At the end of January 1998 a large outbreak ofSalmonella enteritidis occurred in Storkow, a small town 60 km south east of Berlin, Germany. The outbreak was caused by vanilla cream dessert contaminated with S enteritidis lysotype 8/7. The affected children all attended nurseries, kindergartens, and primary schools. Two days after the outbreak the regional health authorities were contacted to assess prospectively the incidence of ReA in this large cohort.
Patients and methods
In all, 286 children with positive stool cultures were reported to the regional health authorities. A few days after the outbreak the regional health authorities were asked to deliver detailed information to the parents of all affected children about the possibility of developing ReA days to weeks after the onset of diarrhoea. The same information was handed out to all paediatricians and general practitioners in the region. Medical help and advice in cases of suspected musculoskeletal symptoms were offered to the affected families.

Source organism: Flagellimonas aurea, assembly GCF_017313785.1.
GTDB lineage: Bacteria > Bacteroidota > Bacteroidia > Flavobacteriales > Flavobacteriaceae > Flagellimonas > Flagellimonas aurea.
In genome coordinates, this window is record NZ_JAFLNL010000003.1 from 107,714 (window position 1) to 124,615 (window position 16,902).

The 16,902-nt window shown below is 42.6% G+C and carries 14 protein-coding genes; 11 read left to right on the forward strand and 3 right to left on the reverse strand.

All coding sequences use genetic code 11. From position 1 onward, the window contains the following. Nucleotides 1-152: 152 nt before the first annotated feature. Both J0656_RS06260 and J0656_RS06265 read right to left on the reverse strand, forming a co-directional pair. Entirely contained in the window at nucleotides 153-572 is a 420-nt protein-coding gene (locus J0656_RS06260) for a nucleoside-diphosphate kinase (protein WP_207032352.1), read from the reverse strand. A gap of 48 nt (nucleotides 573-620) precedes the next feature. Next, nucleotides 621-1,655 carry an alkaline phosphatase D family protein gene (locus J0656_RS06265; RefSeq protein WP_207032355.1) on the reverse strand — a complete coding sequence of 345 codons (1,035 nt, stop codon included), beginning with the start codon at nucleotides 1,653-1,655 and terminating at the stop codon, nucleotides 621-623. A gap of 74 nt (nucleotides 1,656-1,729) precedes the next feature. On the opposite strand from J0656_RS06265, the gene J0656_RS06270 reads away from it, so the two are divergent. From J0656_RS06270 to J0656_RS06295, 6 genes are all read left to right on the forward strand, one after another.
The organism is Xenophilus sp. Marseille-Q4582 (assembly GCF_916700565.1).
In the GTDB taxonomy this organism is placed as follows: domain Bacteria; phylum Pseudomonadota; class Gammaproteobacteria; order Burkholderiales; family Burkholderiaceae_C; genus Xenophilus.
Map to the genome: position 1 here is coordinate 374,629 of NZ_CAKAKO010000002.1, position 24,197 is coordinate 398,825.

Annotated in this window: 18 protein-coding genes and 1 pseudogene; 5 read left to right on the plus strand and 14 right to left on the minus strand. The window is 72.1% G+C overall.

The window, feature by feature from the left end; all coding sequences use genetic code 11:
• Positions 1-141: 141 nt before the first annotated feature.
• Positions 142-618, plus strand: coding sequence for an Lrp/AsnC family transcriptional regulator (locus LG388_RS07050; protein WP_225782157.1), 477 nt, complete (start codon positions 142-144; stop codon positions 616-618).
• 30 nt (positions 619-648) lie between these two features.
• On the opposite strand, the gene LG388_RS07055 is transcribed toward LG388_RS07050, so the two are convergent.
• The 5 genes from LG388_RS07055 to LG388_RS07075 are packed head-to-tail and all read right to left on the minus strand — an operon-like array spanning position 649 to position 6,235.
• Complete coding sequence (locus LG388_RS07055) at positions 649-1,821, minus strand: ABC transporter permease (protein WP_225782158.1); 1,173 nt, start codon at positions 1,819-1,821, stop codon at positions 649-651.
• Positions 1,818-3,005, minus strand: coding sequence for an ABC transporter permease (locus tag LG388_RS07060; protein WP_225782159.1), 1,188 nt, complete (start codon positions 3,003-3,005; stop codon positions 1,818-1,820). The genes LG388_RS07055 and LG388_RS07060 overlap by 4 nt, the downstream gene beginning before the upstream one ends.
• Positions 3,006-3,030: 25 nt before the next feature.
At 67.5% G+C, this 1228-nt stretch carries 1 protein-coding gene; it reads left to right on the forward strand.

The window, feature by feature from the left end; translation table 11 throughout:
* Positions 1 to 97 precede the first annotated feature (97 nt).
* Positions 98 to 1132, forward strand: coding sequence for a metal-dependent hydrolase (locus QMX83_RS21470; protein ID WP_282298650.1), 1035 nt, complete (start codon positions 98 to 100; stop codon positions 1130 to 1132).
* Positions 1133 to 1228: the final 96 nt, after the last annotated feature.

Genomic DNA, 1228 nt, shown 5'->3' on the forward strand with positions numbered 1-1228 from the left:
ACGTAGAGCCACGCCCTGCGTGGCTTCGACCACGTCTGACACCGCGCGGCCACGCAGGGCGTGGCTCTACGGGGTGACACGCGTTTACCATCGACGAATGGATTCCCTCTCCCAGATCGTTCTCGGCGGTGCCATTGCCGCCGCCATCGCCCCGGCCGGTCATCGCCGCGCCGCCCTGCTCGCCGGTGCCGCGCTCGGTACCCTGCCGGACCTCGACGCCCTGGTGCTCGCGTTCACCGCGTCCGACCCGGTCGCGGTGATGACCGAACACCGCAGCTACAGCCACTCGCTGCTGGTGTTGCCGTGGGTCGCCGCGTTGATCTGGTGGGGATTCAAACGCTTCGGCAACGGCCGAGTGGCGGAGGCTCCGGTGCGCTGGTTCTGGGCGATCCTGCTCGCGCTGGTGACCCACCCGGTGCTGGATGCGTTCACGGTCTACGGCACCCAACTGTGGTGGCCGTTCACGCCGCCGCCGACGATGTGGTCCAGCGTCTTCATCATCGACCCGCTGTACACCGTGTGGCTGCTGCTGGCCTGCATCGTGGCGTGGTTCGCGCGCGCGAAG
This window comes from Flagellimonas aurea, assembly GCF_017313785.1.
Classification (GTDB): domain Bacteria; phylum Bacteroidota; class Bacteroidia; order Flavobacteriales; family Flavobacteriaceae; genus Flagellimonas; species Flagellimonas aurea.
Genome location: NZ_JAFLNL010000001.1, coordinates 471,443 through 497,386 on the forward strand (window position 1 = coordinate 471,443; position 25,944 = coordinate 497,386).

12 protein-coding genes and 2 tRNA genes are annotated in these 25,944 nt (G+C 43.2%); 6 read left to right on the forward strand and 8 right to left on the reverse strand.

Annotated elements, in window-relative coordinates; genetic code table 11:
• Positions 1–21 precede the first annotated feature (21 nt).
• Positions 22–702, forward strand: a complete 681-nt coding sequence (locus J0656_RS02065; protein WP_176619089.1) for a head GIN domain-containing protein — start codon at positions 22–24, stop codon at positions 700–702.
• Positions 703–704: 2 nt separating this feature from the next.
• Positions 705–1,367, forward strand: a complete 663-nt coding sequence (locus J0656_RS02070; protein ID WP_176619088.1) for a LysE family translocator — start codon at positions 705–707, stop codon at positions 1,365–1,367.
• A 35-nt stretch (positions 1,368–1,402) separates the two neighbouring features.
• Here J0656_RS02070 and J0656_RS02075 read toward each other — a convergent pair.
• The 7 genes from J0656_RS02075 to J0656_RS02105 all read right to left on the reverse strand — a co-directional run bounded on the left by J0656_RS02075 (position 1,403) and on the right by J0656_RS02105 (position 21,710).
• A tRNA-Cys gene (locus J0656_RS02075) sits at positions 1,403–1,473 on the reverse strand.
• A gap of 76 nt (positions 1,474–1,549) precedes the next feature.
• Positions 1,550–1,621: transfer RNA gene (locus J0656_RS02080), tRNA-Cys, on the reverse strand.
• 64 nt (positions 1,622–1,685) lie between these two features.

Since no case of arthritis was reported directly to us during the following 6 weeks, we contacted all general practitioners and paediatricians in the region by telephone to identify patients with ReA. Ten weeks after the outbreak a questionnaire on the severity of enteritis, joint symptoms, joint distribution, enthesitis, and extra-articular symptoms suggestive of ReA was mailed to all parents of affected children through the regional health authorities.
Four months after the outbreak all paediatricians and general practitioners in the region were contacted again by one of us (MR) to identify further cases of possible ReA which had not been reported to us before but which had, in the meantime, sought medical help from the local doctor.